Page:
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Horse Hill: What’s next at the Gatwick Gusher?

The handful of small-cap companies behind Horse Hill will be looking for the “imminent” drill programme to prove that the successful 2016 tests weren’t a fluke
horse hill oil project near gatwick
Horse Hill is the most advanced of the Kimmeridge limestone oil plays across southern England

Investors have been waiting patiently for a little while now for the latest drill programme to get underway at Horse Hill, also known as the Gatwick Gusher.

To recap, Horse Hill is a controversial project just a short taxi ride away from Gatwick airport, and it certainly divides opinion.

READ: Countdown begins for start of Horse Hill programme

Some, including serial AIM investor and Doriemus chairman David Lenigas, have claimed there could be as much as 100bn barrels of oil underfoot.

While it remains to be seen just how big the resource may be, many have questioned how easy it will be to get the black stuff up to the surface.

The reason for that is Horse Hill Developments (HHDL) – comprising a handful of small-cap companies including UK Oil & Gas Investments PLC (LON:UKOG) and Solo Oil PLC (LON:SOLO) – is targeting the Kimmeridge Limestone in the Weald Basin, a relatively underexplored area.

Lots of sceptics

Several oil and gas commentators believe the rock’s geological formations make it hard to recover enough oil at economically attractive rates.

The project, nestled between two areas of outstanding natural beauty, has also come under fire from environmental protestors, reluctant to see their countryside become the UK’s answer to Dallas.

HHDL has always insisted that the rock is naturally fractured and doesn’t need any fracking, although some investors have wondered how much of the play’s value could be left in the rocks without such an operation.

So far the group has delivered results at Horse Hill which proved the viability of three naturally fractured zones, with the well – HH-1 – flowing at a rate of 1,688 barrels of oil per day (bopd).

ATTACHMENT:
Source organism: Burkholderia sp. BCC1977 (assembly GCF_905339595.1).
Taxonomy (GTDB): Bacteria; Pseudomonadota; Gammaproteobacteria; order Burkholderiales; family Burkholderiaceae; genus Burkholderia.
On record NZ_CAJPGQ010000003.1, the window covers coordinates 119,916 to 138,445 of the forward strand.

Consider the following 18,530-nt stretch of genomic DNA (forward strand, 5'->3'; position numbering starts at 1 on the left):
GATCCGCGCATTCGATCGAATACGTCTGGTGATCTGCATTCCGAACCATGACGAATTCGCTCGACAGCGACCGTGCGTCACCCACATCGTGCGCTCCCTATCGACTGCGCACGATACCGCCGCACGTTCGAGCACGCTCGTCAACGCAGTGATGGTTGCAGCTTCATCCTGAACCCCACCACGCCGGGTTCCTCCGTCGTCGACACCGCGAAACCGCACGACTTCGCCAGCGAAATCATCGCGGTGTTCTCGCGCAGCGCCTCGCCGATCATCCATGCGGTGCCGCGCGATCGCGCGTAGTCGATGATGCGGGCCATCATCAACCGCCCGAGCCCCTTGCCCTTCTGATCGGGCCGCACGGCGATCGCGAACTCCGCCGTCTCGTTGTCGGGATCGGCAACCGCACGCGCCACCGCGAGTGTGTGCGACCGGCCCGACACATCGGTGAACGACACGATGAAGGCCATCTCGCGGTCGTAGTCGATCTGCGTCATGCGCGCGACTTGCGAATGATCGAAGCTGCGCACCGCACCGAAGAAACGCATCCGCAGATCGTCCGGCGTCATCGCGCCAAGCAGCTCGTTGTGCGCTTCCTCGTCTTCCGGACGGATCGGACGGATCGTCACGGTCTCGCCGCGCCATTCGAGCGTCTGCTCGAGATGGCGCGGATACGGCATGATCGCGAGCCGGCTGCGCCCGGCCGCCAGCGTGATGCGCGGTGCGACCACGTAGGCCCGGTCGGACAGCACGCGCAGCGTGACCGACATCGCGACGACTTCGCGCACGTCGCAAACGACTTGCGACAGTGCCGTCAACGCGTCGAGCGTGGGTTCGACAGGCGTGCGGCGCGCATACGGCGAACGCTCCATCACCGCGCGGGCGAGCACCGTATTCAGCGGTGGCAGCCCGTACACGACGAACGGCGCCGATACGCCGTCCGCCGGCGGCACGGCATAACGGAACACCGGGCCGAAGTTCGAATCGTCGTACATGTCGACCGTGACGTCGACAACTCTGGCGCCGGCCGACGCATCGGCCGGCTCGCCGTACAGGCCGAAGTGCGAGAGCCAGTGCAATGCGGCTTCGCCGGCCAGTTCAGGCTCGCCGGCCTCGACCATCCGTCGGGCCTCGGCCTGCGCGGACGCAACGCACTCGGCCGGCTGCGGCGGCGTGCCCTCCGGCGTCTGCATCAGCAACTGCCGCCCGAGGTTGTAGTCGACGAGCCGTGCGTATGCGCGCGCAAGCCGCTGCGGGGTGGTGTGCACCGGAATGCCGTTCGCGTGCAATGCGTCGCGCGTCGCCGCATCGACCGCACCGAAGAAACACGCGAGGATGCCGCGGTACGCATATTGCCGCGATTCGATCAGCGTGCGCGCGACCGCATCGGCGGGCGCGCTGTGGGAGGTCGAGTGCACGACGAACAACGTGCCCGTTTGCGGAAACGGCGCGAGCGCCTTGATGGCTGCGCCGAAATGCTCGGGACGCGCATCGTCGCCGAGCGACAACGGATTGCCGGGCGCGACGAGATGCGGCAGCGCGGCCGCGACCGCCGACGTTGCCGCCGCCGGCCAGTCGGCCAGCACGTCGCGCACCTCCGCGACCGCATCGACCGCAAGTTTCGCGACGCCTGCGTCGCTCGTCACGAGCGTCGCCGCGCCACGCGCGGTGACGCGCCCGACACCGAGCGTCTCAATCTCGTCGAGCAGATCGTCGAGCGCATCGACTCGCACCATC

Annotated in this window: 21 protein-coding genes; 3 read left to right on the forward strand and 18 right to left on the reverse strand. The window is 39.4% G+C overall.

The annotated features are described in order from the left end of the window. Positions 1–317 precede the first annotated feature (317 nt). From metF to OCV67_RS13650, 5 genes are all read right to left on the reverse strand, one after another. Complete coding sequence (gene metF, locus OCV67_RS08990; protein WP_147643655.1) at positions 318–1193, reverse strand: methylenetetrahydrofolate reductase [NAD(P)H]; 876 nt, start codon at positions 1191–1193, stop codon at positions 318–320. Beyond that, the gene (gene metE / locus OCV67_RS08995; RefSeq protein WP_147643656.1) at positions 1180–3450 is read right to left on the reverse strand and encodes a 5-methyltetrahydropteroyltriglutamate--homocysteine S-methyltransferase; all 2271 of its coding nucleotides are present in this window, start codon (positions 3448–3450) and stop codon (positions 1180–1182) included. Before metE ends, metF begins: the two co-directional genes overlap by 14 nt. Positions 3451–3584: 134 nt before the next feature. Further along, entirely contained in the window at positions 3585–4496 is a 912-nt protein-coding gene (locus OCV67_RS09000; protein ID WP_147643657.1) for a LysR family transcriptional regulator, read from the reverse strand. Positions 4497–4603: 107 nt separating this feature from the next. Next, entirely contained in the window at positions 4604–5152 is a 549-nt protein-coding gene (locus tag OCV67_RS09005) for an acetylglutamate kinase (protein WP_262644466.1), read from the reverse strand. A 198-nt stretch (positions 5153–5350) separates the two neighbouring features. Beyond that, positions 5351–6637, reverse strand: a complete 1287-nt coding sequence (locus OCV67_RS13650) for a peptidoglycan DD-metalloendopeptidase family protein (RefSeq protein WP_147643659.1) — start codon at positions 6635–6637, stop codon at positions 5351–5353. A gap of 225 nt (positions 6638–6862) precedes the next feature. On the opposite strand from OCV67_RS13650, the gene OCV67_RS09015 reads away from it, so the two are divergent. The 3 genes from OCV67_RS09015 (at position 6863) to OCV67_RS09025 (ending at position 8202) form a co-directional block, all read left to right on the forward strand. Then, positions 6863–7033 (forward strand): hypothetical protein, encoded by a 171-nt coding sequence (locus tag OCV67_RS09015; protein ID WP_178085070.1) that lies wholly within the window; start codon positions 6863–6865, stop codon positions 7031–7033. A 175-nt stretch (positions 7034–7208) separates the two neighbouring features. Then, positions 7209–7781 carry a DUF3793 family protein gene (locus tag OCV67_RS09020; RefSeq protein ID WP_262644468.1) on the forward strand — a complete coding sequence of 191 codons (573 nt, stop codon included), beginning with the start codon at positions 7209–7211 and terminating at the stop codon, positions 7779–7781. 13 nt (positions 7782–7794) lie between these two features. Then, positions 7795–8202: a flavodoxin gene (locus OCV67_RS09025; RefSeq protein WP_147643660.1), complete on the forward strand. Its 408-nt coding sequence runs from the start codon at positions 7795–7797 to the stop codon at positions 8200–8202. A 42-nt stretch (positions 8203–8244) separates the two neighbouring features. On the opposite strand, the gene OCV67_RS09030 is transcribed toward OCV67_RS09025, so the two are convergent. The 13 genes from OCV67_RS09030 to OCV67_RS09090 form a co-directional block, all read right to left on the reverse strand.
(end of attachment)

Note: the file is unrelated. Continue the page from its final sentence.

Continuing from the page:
That data has also come in for criticism, given that the tests were over short periods of time which may not have given the well time to settle down after the initial pent-up pressure was released.

The 100bn barrel claim was based on an extrapolated view, with the findings from areas such as Horse Hill assumed across a larger regional play.

HHDL will look for the upcoming drill programme at Horse Hill to back up its previous data and provide a longer-term test of the project’s commercial merits.

Next drill programme “imminent”

The programme – which has been approved by Surrey Council – was supposed to kick off in “late winter 2017/18”. In its results statement at the end of March, UKOG said the start of the programme was “imminent”, so it can’t be too far away.

The purpose of this latest programme is to demonstrate the commercial viability from one, possibly two, wells.

In the best-case scenario, investors will want to see wells drilled and testing, yielding oil flows somewhere between 1,000 and 2,000bopd in testing.

If it is successful and assuming HHDL can secure the necessary funding, the plan is to move HH-1 into long-term commercial production in 2019.

Don’t forget Portland…

That’s what HHDL is looking to do with regards to the Kimmeridge limestone, but it is also looking to a layer of Portland rock which sits just above the Kimmeridge rock.

This isn’t the main focus, more of a “low-risk” introduction which UKOG has previously said offers the potential to produce “several hundred” barrels of oil per day in its first year of production.

HHDL plans to test the Portland formation in HH-1, while it also wants to drill a separate well – HH-2 – to test it further.

Crucially, the syndicate already has planning permission and environmental permits in place to get this underway.



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